Could there be a rebound afoot in housing? A growing body of statistical and anecdotal evidence suggests that the long chill in sales may be starting to thaw.
Existing home sales shot up 9.3 percent in February -- the biggest monthly leap in nine years -- and again in March. The Commerce Department estimates housing starts jumped 9.6 percent during the month.
The local picture looks even more promising. The Greater Baltimore Board of Realtors reports settlements are up 27 percent region-wide. That includes Baltimore City, where deal closings have been stagnant for better than a year.
The question is whether the current uptick will peter out like last spring's much-publicized mini-boom. A rise in mortgage rates remains a danger, as does a big jump in home prices. Too, there's the chance that the surge in sales is just seasonal.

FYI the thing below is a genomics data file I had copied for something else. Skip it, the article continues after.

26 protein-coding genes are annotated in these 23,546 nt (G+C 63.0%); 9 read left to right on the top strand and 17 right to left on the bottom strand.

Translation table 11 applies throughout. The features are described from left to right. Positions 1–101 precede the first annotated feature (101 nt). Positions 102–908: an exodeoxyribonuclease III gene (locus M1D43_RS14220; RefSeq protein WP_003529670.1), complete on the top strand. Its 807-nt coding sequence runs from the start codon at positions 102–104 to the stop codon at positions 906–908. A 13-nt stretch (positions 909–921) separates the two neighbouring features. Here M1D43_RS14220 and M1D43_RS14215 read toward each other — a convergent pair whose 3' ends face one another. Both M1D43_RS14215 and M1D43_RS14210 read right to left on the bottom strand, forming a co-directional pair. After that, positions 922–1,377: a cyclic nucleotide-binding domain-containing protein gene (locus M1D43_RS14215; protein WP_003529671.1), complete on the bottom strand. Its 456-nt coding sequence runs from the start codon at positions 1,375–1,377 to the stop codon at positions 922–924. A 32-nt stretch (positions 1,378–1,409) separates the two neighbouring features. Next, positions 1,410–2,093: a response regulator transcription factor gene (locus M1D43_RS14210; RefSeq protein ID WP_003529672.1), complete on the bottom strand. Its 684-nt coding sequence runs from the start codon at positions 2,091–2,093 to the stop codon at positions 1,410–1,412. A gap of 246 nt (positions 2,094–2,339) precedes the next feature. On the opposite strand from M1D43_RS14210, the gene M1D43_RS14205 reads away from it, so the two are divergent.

Even if it isn't, no one is billing this turnaround in housing as the engine that pulls the economy out of recession. The numbers don't portend the kind of buying surge that accompanied the 1983 housing rebound. Then, housing starts skyrocketed 65 percent and existing-home sales jumped 37 percent over the year before. Today, even the most optimistic forecasts anticipate a 20 percent increase in starts.
Still, any sign that the malaise in real estate may be abating qualifies as welcome news. Local governments and school systems have been savaged by slipping property values and attendant drops in tax receipts. Stagnant and deteriorating home values have done a number on the consumer psyche.
It's early yet. But this rebound, if it sticks, could be the shot in the arm the local and national economies so badly need.